D'Adamo said full-service sex workers in particular might have a friend nearby or on call to let clients know that any potential abuse could be quickly flagged. The "bad date lists" give sex workers a place to record their experiences with unpleasant or abusive clients, essentially giving other sex workers a heads-up to blacklist them.
Sex workers save each other's lives
In many countries, sharing premises as a sex worker can get you arrested for brothel-keeping. As for online screening databases, they're under constant threat thanks to laws such as SESTA-FOSTA, which decimated online safety tools almost overnight.
"Sex workers and sex worker activists have targets on their back," D'Adamo continued. "Sex workers are constantly getting kicked off social media, having their accounts blocked and losing access to the tools others take for granted, and that includes organizers and people trying to share safety information."
More generally, discussions of harm reduction often fail to acknowledge the struggles of sex workers.
"In the U.K., despite sex workers becoming increasingly visible and vocal on social media, our voices still get dismissed by those in power," said Amélie, an exotic dancer in Bristol, England, who is fighting alongside hundreds of others nationwide to save strip clubs. "We are being portrayed as the 'pimp lobby' in order to get our calls for justice and rights dismissed, for them to be able to call for an increase in criminalization."
As it stands, several councils across the United Kingdom are debating the introduction of "nil cap" policies, which would effectively shut down strip clubs. This would inevitably push dancers into street-based sex work, thus, making their jobs more dangerous. Amélie is part of United Sex Workers, a sex worker-led union branch formed in 2018, but she said there's little solidarity from other trade unions and trade unionists.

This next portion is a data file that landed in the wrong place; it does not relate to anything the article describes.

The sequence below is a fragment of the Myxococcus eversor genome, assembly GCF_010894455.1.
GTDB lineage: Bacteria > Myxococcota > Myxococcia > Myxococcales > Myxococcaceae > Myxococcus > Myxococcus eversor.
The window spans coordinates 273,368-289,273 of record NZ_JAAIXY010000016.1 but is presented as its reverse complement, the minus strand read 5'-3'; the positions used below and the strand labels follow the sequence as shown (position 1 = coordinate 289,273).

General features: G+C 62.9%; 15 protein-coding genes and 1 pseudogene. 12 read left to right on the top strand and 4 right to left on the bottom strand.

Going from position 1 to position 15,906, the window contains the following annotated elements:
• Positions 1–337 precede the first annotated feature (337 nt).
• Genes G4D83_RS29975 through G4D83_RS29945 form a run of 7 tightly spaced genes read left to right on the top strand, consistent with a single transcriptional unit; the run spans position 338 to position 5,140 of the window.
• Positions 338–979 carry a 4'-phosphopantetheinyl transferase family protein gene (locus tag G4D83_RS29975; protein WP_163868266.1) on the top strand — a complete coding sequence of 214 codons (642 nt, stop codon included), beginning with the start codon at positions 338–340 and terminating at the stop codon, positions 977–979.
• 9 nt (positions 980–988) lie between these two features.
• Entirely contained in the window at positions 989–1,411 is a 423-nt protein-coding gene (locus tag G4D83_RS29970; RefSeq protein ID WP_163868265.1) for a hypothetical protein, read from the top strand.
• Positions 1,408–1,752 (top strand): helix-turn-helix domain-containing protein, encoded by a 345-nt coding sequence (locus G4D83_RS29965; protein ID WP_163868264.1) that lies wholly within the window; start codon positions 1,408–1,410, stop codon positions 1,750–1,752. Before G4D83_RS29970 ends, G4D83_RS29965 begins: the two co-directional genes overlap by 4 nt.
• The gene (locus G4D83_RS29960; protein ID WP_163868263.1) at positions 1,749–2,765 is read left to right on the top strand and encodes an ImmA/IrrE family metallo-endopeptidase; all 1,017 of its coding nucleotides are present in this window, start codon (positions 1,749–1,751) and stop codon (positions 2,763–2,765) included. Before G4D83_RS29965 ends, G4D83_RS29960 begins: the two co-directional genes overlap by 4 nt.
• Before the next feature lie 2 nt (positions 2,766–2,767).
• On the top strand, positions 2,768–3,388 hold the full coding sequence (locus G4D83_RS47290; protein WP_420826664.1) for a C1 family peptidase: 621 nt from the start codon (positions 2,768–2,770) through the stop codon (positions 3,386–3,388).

Amélie pointed out that the framework of harm reduction can—and should—be expanded to include legislation, not just mutual aid.
"Time and time again, we've said that keeping clubs open is a form of harm reduction," she explained. "The most effective form of harm reduction policy is the full decriminalization of sex work. This would allow it to be treated the same as any other form of work. Sex workers could work together for safety, not have to fear arrests and raids, have access to justice, be able to organize themselves and unionize."
In the meantime, U.K.-based, sex worker-led collectives such as SWARM (Sex Worker Advocacy and Resistance Movement) have fundraised tirelessly to pay sex workers impacted by the COVID-19 pandemic; London Sex Worker Breakfasts offer safety advice, food and safe supplies such as lube and condoms; and SWARM's Dialtone Project collects old phones and distributes them to sex workers in need.
Across the U.S., sex worker collectives such as Hacking//Hustling and Red Canary Song have online harm reduction toolkits, which advise workers how to navigate the seemingly endless waves of criminalization.
These efforts often go ignored within harm reduction activist circles.
"Sometimes, these circles are morally egregious," Kiley said. "They think sex workers deserve to experience harm."
Amélie echoed this sentiment.
"I think a lot of the work from sex work advocates gets ignored due to both disgust and misinformation," she said. "So many [discriminatory] laws and policies stem from this 'white savior' attitude; people in power frame us constantly as victims, when in reality, we're perfectly capable of knowing what's best for us and expressing it."
Essentially, effective harm reduction means looking to the knowledge and lived experience of communities which know their own needs best. It's about providing people with tools to keep themselves safe, and the legal protections to use them without fear. As Amélie neatly summarized, "Sex workers need rights, not rescue."